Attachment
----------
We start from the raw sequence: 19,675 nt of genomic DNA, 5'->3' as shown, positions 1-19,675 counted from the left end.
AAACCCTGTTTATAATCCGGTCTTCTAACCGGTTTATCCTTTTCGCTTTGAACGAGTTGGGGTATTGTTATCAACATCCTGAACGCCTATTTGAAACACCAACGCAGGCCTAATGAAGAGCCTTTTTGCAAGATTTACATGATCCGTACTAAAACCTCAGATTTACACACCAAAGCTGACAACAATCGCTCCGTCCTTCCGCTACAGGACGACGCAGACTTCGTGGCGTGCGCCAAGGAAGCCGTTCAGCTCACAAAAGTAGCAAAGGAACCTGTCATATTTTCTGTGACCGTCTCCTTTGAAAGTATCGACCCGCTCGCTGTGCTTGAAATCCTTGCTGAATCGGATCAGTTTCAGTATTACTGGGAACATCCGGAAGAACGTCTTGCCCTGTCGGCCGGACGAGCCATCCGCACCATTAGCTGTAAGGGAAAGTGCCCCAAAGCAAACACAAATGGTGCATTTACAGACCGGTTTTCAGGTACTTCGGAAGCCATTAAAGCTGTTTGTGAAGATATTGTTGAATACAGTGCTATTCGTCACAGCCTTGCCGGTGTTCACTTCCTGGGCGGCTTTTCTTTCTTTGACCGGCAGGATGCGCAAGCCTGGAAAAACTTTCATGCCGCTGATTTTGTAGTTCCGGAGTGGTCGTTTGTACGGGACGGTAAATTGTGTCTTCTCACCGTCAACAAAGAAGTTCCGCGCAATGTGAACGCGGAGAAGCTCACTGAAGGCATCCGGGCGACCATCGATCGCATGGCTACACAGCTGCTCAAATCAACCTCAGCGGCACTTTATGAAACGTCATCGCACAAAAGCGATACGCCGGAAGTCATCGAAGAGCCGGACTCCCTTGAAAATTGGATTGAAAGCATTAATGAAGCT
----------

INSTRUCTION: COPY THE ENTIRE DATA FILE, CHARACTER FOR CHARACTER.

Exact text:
We start from the raw sequence: 19,675 nt of genomic DNA, 5'->3' as shown, positions 1-19,675 counted from the left end.
AAACCCTGTTTATAATCCGGTCTTCTAACCGGTTTATCCTTTTCGCTTTGAACGAGTTGGGGTATTGTTATCAACATCCTGAACGCCTATTTGAAACACCAACGCAGGCCTAATGAAGAGCCTTTTTGCAAGATTTACATGATCCGTACTAAAACCTCAGATTTACACACCAAAGCTGACAACAATCGCTCCGTCCTTCCGCTACAGGACGACGCAGACTTCGTGGCGTGCGCCAAGGAAGCCGTTCAGCTCACAAAAGTAGCAAAGGAACCTGTCATATTTTCTGTGACCGTCTCCTTTGAAAGTATCGACCCGCTCGCTGTGCTTGAAATCCTTGCTGAATCGGATCAGTTTCAGTATTACTGGGAACATCCGGAAGAACGTCTTGCCCTGTCGGCCGGACGAGCCATCCGCACCATTAGCTGTAAGGGAAAGTGCCCCAAAGCAAACACAAATGGTGCATTTACAGACCGGTTTTCAGGTACTTCGGAAGCCATTAAAGCTGTTTGTGAAGATATTGTTGAATACAGTGCTATTCGTCACAGCCTTGCCGGTGTTCACTTCCTGGGCGGCTTTTCTTTCTTTGACCGGCAGGATGCGCAAGCCTGGAAAAACTTTCATGCCGCTGATTTTGTAGTTCCGGAGTGGTCGTTTGTACGGGACGGTAAATTGTGTCTTCTCACCGTCAACAAAGAAGTTCCGCGCAATGTGAACGCGGAGAAGCTCACTGAAGGCATCCGGGCGACCATCGATCGCATGGCTACACAGCTGCTCAAATCAACCTCAGCGGCACTTTATGAAACGTCATCGCACAAAAGCGATACGCCGGAAGTCATCGAAGAGCCGGACTCCCTTGAAAATTGGATTGAAAGCATTAATGAAGCT